Are your finger inserts worn out? How old is that piece of thumb tape in your bowling ball? Is your bowling ball not hooking like it once did? These are common issues all bowlers face. Coach Erik Vermilyea with Track provides three quick tips to help get your equipment performing at its best.
Replacing Finger Inserts
If you’ve ever heard that bowling ball finger inserts do not wear out, it’s simply not true. Coach Vermilyea recommends six months or 60 games as a simple way to schedule a replacement of your bowling ball finger inserts. If you are a bowler that does not bowl 60 games in six months, replace them once a year to get the best performance out of your bowling ball.
If you’d like to learn more on the subject, check out Using Grips and Inserts in a Bowling Ball.
Replacing Thumb Tape
It’s always good to have a piece of bowling thumb tape in your thumbhole. You can always add one more if need be to tighten your grip or remove it altogether to loosen it. Whichever way you decide to go, the goal is to reduce grip pressure.
In this quick tip, Coach Erik Vermilyea with Track demonstrates how to properly insert bowling thumb tape. After removing the tape from the strip, you’ll notice that there are both around and a flat side on the bowling thumb tape. Generally, the round side of the white bowling thumb tape inserts into the thumb hole.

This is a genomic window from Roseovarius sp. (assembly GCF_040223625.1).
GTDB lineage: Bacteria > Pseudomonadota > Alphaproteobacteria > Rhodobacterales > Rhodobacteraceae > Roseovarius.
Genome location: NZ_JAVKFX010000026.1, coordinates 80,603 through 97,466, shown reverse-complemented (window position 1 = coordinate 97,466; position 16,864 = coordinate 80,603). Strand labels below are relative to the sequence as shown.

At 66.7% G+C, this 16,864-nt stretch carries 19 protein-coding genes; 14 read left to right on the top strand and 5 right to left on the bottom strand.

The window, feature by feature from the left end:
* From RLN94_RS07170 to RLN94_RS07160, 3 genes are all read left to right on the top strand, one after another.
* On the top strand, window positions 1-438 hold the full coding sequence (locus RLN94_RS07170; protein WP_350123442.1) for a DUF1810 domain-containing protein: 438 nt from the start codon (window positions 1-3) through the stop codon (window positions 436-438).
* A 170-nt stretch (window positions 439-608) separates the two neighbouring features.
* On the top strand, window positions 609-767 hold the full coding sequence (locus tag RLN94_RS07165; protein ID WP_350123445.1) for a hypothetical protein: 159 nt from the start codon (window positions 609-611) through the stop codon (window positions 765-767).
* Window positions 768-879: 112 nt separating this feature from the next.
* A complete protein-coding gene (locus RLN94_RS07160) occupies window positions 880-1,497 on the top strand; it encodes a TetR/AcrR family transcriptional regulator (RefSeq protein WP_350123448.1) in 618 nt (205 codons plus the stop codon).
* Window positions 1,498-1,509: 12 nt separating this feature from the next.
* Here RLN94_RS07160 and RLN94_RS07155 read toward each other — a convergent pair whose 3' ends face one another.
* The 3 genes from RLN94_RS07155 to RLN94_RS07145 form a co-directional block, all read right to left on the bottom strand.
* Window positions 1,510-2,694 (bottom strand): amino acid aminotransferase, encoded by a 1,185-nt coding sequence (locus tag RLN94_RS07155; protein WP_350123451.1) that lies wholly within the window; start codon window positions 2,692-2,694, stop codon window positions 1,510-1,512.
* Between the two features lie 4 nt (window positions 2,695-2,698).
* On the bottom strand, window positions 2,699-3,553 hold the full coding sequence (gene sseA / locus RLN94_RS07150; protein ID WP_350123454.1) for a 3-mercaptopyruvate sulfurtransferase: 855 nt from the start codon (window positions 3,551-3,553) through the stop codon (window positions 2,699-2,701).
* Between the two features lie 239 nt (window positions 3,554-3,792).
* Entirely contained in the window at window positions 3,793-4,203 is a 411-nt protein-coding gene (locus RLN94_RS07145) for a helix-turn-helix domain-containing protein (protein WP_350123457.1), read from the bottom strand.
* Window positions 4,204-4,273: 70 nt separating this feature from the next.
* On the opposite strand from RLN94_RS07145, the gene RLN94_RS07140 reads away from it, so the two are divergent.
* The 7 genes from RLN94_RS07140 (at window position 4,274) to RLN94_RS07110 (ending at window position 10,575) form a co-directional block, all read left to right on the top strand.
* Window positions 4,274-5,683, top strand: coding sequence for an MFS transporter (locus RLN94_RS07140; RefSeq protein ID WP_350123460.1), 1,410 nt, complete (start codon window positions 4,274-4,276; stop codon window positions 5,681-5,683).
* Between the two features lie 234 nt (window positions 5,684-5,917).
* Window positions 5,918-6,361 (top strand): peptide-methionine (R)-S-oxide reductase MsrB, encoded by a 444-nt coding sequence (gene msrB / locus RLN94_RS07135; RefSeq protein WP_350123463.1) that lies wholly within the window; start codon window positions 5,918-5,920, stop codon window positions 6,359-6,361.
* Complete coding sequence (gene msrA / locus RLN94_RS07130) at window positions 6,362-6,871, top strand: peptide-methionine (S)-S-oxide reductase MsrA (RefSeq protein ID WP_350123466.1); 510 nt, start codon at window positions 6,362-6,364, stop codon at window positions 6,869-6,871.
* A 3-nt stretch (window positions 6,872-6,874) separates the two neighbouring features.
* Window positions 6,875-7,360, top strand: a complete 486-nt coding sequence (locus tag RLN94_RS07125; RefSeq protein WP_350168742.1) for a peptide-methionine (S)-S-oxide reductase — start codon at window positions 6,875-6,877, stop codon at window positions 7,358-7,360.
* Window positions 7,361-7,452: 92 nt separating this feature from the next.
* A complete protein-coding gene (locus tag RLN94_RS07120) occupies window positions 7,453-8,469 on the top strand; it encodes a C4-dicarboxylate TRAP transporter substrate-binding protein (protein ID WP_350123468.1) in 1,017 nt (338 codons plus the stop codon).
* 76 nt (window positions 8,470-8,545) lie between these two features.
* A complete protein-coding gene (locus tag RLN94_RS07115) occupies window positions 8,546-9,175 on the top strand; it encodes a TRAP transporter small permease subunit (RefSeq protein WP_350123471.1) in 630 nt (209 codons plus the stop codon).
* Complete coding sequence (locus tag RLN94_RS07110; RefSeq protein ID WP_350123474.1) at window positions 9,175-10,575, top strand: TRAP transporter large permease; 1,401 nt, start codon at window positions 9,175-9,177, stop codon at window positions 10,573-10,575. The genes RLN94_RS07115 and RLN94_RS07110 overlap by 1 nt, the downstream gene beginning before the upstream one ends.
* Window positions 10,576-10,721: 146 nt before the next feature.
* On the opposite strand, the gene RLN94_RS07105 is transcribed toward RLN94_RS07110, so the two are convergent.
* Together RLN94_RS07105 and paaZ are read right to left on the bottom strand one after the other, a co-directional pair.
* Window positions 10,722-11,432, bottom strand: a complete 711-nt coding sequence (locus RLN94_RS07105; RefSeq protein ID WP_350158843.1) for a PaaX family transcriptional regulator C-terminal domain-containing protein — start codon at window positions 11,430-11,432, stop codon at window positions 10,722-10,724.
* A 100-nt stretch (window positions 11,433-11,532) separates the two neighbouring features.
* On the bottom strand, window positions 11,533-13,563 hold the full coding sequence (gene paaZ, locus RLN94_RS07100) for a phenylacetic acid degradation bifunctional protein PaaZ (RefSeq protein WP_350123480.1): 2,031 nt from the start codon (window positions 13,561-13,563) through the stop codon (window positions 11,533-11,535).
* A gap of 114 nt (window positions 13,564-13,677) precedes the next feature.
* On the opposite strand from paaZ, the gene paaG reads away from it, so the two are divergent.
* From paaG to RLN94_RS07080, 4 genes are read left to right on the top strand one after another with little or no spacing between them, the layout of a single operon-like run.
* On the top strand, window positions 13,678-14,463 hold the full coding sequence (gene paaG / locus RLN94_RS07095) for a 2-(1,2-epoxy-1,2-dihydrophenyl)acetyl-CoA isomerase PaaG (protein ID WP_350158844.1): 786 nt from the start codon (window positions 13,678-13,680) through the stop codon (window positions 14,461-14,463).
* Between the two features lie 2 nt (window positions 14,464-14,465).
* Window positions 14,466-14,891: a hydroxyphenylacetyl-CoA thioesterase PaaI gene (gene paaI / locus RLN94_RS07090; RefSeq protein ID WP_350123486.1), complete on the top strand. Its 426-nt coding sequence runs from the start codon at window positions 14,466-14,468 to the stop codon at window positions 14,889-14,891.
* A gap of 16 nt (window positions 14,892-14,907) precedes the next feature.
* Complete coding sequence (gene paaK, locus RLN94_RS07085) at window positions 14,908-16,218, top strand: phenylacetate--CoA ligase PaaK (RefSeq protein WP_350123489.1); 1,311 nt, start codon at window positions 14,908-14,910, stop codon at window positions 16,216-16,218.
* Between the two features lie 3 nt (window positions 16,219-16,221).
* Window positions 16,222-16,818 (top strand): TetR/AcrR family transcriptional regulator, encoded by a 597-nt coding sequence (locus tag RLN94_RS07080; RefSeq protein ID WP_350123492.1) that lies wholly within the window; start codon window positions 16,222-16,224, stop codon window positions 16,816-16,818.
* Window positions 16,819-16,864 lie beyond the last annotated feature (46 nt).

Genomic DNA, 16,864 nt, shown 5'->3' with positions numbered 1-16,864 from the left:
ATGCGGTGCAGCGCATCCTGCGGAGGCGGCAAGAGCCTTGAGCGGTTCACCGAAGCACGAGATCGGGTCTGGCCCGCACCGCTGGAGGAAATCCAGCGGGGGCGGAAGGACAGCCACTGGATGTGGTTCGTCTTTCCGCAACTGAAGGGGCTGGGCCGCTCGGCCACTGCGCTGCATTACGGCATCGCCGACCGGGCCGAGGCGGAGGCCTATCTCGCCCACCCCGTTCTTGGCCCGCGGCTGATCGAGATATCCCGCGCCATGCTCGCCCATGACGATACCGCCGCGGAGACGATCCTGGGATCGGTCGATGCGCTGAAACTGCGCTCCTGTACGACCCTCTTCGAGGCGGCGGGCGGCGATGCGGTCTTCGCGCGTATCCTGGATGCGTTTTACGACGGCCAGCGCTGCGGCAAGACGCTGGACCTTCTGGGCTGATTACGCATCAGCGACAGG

Next, use a tape insertion tool, small screwdriver, or a knife to insert bowling thumb tape. When you insert bowling thumb tape, insert it at a 45° angle. This is an important step for both novices and pros alike. Your thumb does not squeeze straight towards the finger holes. Your thumb sits in the ball around 45°, so it’s important to match the angle of tape to the angle of your thumb, not just insert it at a 90° angle (straight on). Finally, when you put your thumb in the ball, look at the way your thumb flexes. Make sure the pad of the tape matches the pad of your thumb. It should fit flush on both pads.
Sanding your bowling ball
A brand-new bowling ball comes out of the box with a surface setting designated by the manufacturer. Rarely has a professional bowler ever competed with a brand new out-of-the-box ball without adjusting its surface, posing the question, why would you? Learning to adjust a bowling ball’s surface with sanding discs is a simple process. In this quick tip Coach Erik Vermilyea with Track demonstrates how.
The lower the number grit sanding disc you choose, the earlier the ball will hook and vice versa, the higher the number grit sand disc you choose the later the ball will hook. If you’re unsure of which one to choose, National Bowling Academy has a great demonstration of the effects each grit has on a bowling ball’s motion, Making Adjustments to the Surface of your Bowling Equipment. (Skip right to the surface test at 1:30).
Next, you’ll take your bowling ball and place it on a ball cup or another sanding disc and begin resurfacing the ball. In a circular motion, start sanding the ball. The goal is to apply the sanding disc evenly throughout the entirety of the ball, it’s a rule, actually. Another rule is that sanding a bowling ball can only be done before competition.
Next, grab a dry towel and remove the excess dust from the bowling ball. If you’re concerned that you’ll never get the bowling ball back to the way it was when it came out of the box, don’t be. You can get it back to the original surface. This leaves you with the task at hand, matching up to what the lane gives you.